Wakame and Bamboo Shoot Soup

Wakame and fresh bamboo shoot soup
Wakatakejiru 若竹汁

Wakame and Bamboo Soup

Wakame and Bamboo Soup

This recipe highlights the delicate flavours of two seasonal ingredients: bamboo shoots which appear in the spring and wakame which is harvested fresh at this time. This is a very typical Japanese “recipe” because it doesn’t give any measurements! An important aspect of Japanese cuisine is to develop your sense of taste and be prepared to cook by taste alone. When I first learned about Japanese cooking this was something that frustrated me because I just wanted to be told “Do it like this.” But cooking is as much an art as it is a science and the challenge is to have “the courage of your convictions” – wise advice from the wonderful Julia Childs from back in the 1950s. It takes time to develop the confidence required to trust your own interpretation in using the ingredients as a kind of artist’s palette but it is so satisfying when you get it “right” – that is, when the artwork you create tastes and looks like you had imagined, or perhaps you get a nice surprise and it is better than you imagined!

Ingredients:
Takenoko (fresh bamboo shoots)
Wakame seaweed
Katsuo dashi (Japanese soup stock – this can be made vegan by using shiitake dashi instead of katsuo)
Kinome (fresh sansho leaf buds)
Soy sauce
Mirin

Method:
1) Cut the bamboo shoots into round slices about 5mm thick. The pieces that are bit too big, slice into half-moon shapes.
2) Rinse the wakame in water (if you are using salted wakame change the water 2 – 3 times) so that it just covers the seaweed in a bowl, then roughly chop the seaweed into 3cm lengths.
3) Place the wakame into the dashi stock and bring to a simmer – avoid boiling – then add the bamboo shoots
4) As soon as the wakame has softened, add a little soy sauce and mirin, tasting as you go.(Okay, for those of you who’d like a bit more guidance, try about a teaspoon of soy sauce and a half a teaspoon of mirin per 300mls of dashi)
5) When the soup has started to simmer again, remove from the heat and serve with a garnish of kinome sprinkled on the top.

Source: Kyo no Machiya Kurashi Isho Kaigi

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Izusen’s “Iron Bowl” cuisine

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IZUSEN restaurant, Daiji-in, Daitokuji, Kyoto

Leaving behind the frenetic busyness of the modern bustling metropolis of Kyoto, as you step over the threshold of the great gateway that marks the entrance to the vast grounds of Daitokuji, one of the five great Zen temple complexes of Kyoto, you enter into a sacred space that seems timeless and imbued with tranquility. Nestled within this great rambling temple complex, following one of the meandering stone pathways flanked by high earthen walls of secluded little temples and ancient twisting pine trees, you eventually arrive at a small sub-temple called Daiji-in. Within this temple is Izusen, a shojin-ryori (Buddhist vegetarian) restaurant that specialises in teppachi-ryori.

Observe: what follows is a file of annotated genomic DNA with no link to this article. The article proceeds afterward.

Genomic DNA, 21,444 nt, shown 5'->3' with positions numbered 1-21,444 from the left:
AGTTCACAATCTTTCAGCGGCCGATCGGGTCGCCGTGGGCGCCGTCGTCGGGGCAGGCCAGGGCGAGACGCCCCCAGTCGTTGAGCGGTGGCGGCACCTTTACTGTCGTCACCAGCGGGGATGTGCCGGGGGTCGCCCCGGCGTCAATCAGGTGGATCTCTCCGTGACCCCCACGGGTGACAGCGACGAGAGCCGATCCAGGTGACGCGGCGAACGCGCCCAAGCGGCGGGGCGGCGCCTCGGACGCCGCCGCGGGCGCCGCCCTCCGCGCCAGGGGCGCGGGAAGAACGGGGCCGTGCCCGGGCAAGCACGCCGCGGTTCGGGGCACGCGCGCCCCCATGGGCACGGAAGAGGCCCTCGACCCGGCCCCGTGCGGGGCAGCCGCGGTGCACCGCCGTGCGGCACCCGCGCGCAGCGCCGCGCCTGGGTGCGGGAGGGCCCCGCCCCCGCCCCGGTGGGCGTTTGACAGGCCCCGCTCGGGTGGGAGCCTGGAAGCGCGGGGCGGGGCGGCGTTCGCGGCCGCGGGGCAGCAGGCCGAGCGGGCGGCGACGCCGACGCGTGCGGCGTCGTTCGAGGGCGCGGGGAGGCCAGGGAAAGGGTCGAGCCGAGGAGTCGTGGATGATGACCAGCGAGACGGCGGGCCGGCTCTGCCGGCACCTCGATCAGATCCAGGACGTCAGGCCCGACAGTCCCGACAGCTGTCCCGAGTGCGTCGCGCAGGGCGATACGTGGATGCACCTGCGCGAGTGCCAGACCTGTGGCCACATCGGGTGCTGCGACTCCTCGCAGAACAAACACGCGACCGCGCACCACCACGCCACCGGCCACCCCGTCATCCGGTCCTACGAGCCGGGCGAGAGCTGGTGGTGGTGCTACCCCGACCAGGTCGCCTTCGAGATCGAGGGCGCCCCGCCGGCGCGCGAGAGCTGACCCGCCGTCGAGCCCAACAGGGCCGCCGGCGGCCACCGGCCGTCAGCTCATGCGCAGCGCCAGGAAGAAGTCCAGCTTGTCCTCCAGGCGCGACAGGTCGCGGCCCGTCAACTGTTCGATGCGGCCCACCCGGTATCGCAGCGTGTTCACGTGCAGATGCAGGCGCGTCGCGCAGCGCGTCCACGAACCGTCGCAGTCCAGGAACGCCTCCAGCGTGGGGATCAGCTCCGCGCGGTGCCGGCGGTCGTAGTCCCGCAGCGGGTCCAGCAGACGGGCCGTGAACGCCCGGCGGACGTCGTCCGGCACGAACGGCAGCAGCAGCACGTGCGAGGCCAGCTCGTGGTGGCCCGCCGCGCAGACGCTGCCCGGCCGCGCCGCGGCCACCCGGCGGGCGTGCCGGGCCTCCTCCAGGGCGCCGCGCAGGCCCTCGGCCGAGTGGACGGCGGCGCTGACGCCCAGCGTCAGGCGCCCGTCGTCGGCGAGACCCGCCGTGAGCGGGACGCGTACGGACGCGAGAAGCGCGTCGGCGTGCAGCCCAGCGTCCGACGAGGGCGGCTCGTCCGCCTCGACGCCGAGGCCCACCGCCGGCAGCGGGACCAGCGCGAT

Pathway to Izusen, with Daitokuji temple, Kyoto

Pathway to Izusen, with Daitokuji temple, Kyoto

Teppachi literally means “iron bowl” and it refers to the custom of Buddhist monks making daily alms rounds, carrying a bowl in which they received food offerings from people in the neighbourhood who supported the temple. Nowadays, the monks of Daitokuji temple no longer make these rounds, but the traditional bowls they once used are now a feature of this restaurant. The serving dishes are a set of lacquer bowls in which the courses of the meal are served and which fit neatly inside one another when finished.

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The delicacies that are served in these special bowls vary according to the season, but what follows is typical spring menu.

This meal begins with light matcha (whisked powdered green tea) and warabi-mochi, a glutinous sweet made not from rice flour (mochi) but from bracken starch (warabi-ko), covered with kinako (toasted soy bean flour).

Macha & warabi-mochi

Macha & warabi-mochi

Next, shirazu-ae: vegetables coated in a light vinegar and sesame paste, served here with fava beans (soramame).

Shirazu-ae

Shirazu-ae

Next, broccolini with yuba (soy milk skins). Yuba is an essential ingredient in shojin cuisine because it is very high in protein.

Nanohana & yuba

Nanohana & yuba

Next, hassun, which is the main plate and has a selection of delicacies. Here, there is fried gluten, fuki (giant butterbur) wrapped in yuba, and Daitokuji-fu (a special gluten prepared with soy and mirin and deep-fried)

Hassun

Hassun

Next, goma-tofu with sliced cucumber and wasabi: goma-tofu is not the usual soy bean tofu, but instead is made from ground sesame seeds mixed with kudzu flour. It is a signature dish in shojin-ryori of Mt Koya.

Gomatofu

Gomatofu

Next, ganmodoki and fried baby eggplant: ganmodoki, which literally means “mock goose,” is made from tofu mixed with vegetables, made into a ball, boiled first and then fried. It is used as an offering on the altars of temples in Mt Koya.

Ganmodoki & eggplant

Ganmodoki & eggplant

Next, tempura vegetables, including shiitake mushrooms, enoki mushrooms, mitsuba trefoil leaves.

Vegetable tempura

Vegetable tempura

Next, clear wakame (seaweed) soup.

Wakame soup

Wakame soup

Finally, rice with a seasonal ingredient and pickles – this rice is served with kinome, a new sprig of the Japanese pepper tree, which is traditionally a sign of spring.

Rice with kinome

Rice with kinome

Here is a video showing the exterior and interior of Izusen in Kyoto…

Photos courtesy of Hisagon & Yokorin